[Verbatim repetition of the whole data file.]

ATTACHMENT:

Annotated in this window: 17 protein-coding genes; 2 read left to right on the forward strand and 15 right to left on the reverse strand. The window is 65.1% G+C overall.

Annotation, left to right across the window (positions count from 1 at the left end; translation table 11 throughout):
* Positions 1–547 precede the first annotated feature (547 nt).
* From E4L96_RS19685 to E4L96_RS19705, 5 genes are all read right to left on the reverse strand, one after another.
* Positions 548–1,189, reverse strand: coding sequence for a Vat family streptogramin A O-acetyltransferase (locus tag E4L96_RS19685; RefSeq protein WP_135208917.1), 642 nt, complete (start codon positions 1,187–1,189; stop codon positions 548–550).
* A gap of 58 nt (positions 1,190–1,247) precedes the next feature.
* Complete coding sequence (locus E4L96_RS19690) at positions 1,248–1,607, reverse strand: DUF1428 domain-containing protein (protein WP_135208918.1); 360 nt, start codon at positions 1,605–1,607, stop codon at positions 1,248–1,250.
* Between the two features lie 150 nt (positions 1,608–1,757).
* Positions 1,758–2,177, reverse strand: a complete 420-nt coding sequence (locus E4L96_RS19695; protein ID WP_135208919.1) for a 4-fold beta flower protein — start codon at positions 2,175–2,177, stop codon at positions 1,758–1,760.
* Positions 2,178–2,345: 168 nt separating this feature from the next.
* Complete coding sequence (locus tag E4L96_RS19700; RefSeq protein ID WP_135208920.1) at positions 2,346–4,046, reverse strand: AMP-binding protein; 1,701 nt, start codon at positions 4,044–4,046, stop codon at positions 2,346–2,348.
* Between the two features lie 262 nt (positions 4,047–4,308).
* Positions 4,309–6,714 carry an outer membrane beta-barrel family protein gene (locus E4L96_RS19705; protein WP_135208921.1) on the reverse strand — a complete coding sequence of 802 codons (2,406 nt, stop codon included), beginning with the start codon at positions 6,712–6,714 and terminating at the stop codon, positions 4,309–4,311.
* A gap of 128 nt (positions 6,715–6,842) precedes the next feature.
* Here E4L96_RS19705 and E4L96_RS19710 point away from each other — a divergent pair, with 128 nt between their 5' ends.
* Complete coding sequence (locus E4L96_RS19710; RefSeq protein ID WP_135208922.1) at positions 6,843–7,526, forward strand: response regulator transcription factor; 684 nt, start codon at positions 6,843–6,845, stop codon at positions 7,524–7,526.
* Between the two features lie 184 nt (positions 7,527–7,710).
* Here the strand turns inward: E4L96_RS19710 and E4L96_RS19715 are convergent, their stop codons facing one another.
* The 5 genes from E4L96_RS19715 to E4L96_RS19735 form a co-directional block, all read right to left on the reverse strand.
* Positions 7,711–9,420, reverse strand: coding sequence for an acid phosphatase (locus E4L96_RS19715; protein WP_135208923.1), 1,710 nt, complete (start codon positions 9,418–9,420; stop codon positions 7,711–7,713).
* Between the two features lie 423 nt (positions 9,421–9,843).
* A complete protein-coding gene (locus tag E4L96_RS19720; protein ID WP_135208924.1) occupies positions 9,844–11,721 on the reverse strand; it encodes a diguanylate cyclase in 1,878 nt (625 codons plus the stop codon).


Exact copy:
Annotated in this window: 17 protein-coding genes; 2 read left to right on the forward strand and 15 right to left on the reverse strand. The window is 65.1% G+C overall.

Annotation, left to right across the window (positions count from 1 at the left end; translation table 11 throughout):
* Positions 1–547 precede the first annotated feature (547 nt).
* From E4L96_RS19685 to E4L96_RS19705, 5 genes are all read right to left on the reverse strand, one after another.
* Positions 548–1,189, reverse strand: coding sequence for a Vat family streptogramin A O-acetyltransferase (locus tag E4L96_RS19685; RefSeq protein WP_135208917.1), 642 nt, complete (start codon positions 1,187–1,189; stop codon positions 548–550).
* A gap of 58 nt (positions 1,190–1,247) precedes the next feature.
* Complete coding sequence (locus E4L96_RS19690) at positions 1,248–1,607, reverse strand: DUF1428 domain-containing protein (protein WP_135208918.1); 360 nt, start codon at positions 1,605–1,607, stop codon at positions 1,248–1,250.
* Between the two features lie 150 nt (positions 1,608–1,757).
* Positions 1,758–2,177, reverse strand: a complete 420-nt coding sequence (locus E4L96_RS19695; protein ID WP_135208919.1) for a 4-fold beta flower protein — start codon at positions 2,175–2,177, stop codon at positions 1,758–1,760.
* Positions 2,178–2,345: 168 nt separating this feature from the next.
* Complete coding sequence (locus tag E4L96_RS19700; RefSeq protein ID WP_135208920.1) at positions 2,346–4,046, reverse strand: AMP-binding protein; 1,701 nt, start codon at positions 4,044–4,046, stop codon at positions 2,346–2,348.
* Between the two features lie 262 nt (positions 4,047–4,308).
* Positions 4,309–6,714 carry an outer membrane beta-barrel family protein gene (locus E4L96_RS19705; protein WP_135208921.1) on the reverse strand — a complete coding sequence of 802 codons (2,406 nt, stop codon included), beginning with the start codon at positions 6,712–6,714 and terminating at the stop codon, positions 4,309–4,311.
* A gap of 128 nt (positions 6,715–6,842) precedes the next feature.
* Here E4L96_RS19705 and E4L96_RS19710 point away from each other — a divergent pair, with 128 nt between their 5' ends.
* Complete coding sequence (locus E4L96_RS19710; RefSeq protein ID WP_135208922.1) at positions 6,843–7,526, forward strand: response regulator transcription factor; 684 nt, start codon at positions 6,843–6,845, stop codon at positions 7,524–7,526.
* Between the two features lie 184 nt (positions 7,527–7,710).
* Here the strand turns inward: E4L96_RS19710 and E4L96_RS19715 are convergent, their stop codons facing one another.
* The 5 genes from E4L96_RS19715 to E4L96_RS19735 form a co-directional block, all read right to left on the reverse strand.
* Positions 7,711–9,420, reverse strand: coding sequence for an acid phosphatase (locus E4L96_RS19715; protein WP_135208923.1), 1,710 nt, complete (start codon positions 9,418–9,420; stop codon positions 7,711–7,713).
* Between the two features lie 423 nt (positions 9,421–9,843).
* A complete protein-coding gene (locus tag E4L96_RS19720; protein ID WP_135208924.1) occupies positions 9,844–11,721 on the reverse strand; it encodes a diguanylate cyclase in 1,878 nt (625 codons plus the stop codon).